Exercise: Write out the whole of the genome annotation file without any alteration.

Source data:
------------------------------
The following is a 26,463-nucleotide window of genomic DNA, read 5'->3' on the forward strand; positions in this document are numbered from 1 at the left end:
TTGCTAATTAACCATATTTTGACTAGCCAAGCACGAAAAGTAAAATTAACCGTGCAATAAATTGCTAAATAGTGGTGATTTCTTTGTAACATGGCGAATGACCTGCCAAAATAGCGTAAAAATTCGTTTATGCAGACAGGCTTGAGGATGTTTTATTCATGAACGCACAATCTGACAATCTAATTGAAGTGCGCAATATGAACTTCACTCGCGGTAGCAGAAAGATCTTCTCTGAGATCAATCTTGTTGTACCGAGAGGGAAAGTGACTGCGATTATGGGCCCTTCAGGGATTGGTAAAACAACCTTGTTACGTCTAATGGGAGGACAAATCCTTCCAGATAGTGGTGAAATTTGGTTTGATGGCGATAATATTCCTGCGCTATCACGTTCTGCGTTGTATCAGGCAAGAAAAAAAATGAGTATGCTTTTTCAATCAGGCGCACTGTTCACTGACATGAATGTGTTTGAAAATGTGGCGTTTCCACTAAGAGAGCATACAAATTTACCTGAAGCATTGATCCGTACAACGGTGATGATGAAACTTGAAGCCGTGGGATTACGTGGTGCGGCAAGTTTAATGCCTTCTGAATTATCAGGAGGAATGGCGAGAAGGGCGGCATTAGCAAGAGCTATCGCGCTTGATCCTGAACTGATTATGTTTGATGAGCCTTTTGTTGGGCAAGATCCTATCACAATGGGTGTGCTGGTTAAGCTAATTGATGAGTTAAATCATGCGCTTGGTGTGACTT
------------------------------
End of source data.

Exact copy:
The following is a 26,463-nucleotide window of genomic DNA, read 5'->3' on the forward strand; positions in this document are numbered from 1 at the left end:
TTGCTAATTAACCATATTTTGACTAGCCAAGCACGAAAAGTAAAATTAACCGTGCAATAAATTGCTAAATAGTGGTGATTTCTTTGTAACATGGCGAATGACCTGCCAAAATAGCGTAAAAATTCGTTTATGCAGACAGGCTTGAGGATGTTTTATTCATGAACGCACAATCTGACAATCTAATTGAAGTGCGCAATATGAACTTCACTCGCGGTAGCAGAAAGATCTTCTCTGAGATCAATCTTGTTGTACCGAGAGGGAAAGTGACTGCGATTATGGGCCCTTCAGGGATTGGTAAAACAACCTTGTTACGTCTAATGGGAGGACAAATCCTTCCAGATAGTGGTGAAATTTGGTTTGATGGCGATAATATTCCTGCGCTATCACGTTCTGCGTTGTATCAGGCAAGAAAAAAAATGAGTATGCTTTTTCAATCAGGCGCACTGTTCACTGACATGAATGTGTTTGAAAATGTGGCGTTTCCACTAAGAGAGCATACAAATTTACCTGAAGCATTGATCCGTACAACGGTGATGATGAAACTTGAAGCCGTGGGATTACGTGGTGCGGCAAGTTTAATGCCTTCTGAATTATCAGGAGGAATGGCGAGAAGGGCGGCATTAGCAAGAGCTATCGCGCTTGATCCTGAACTGATTATGTTTGATGAGCCTTTTGTTGGGCAAGATCCTATCACAATGGGTGTGCTGGTTAAGCTAATTGATGAGTTAAATCATGCGCTTGGTGTGACTT